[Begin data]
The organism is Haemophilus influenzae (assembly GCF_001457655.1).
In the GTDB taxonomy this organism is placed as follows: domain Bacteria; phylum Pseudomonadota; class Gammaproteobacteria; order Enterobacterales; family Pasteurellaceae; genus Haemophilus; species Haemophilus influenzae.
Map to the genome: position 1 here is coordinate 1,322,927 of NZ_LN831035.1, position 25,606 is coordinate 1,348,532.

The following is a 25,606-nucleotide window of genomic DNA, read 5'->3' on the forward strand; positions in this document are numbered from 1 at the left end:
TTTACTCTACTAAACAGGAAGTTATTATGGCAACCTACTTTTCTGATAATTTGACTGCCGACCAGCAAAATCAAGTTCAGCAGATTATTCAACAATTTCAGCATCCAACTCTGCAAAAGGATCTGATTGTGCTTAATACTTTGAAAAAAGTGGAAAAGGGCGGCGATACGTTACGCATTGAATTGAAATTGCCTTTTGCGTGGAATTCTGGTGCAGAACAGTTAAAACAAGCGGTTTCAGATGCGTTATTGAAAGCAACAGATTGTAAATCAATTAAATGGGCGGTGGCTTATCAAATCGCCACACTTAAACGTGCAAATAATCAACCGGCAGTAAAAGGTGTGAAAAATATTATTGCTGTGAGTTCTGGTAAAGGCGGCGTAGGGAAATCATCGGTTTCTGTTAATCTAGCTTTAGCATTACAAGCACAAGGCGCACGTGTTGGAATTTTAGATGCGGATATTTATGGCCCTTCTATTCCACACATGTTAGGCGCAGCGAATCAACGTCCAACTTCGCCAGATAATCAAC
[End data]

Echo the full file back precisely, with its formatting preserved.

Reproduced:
The organism is Haemophilus influenzae (assembly GCF_001457655.1).
In the GTDB taxonomy this organism is placed as follows: domain Bacteria; phylum Pseudomonadota; class Gammaproteobacteria; order Enterobacterales; family Pasteurellaceae; genus Haemophilus; species Haemophilus influenzae.
Map to the genome: position 1 here is coordinate 1,322,927 of NZ_LN831035.1, position 25,606 is coordinate 1,348,532.

The following is a 25,606-nucleotide window of genomic DNA, read 5'->3' on the forward strand; positions in this document are numbered from 1 at the left end:
TTTACTCTACTAAACAGGAAGTTATTATGGCAACCTACTTTTCTGATAATTTGACTGCCGACCAGCAAAATCAAGTTCAGCAGATTATTCAACAATTTCAGCATCCAACTCTGCAAAAGGATCTGATTGTGCTTAATACTTTGAAAAAAGTGGAAAAGGGCGGCGATACGTTACGCATTGAATTGAAATTGCCTTTTGCGTGGAATTCTGGTGCAGAACAGTTAAAACAAGCGGTTTCAGATGCGTTATTGAAAGCAACAGATTGTAAATCAATTAAATGGGCGGTGGCTTATCAAATCGCCACACTTAAACGTGCAAATAATCAACCGGCAGTAAAAGGTGTGAAAAATATTATTGCTGTGAGTTCTGGTAAAGGCGGCGTAGGGAAATCATCGGTTTCTGTTAATCTAGCTTTAGCATTACAAGCACAAGGCGCACGTGTTGGAATTTTAGATGCGGATATTTATGGCCCTTCTATTCCACACATGTTAGGCGCAGCGAATCAACGTCCAACTTCGCCAGATAATCAAC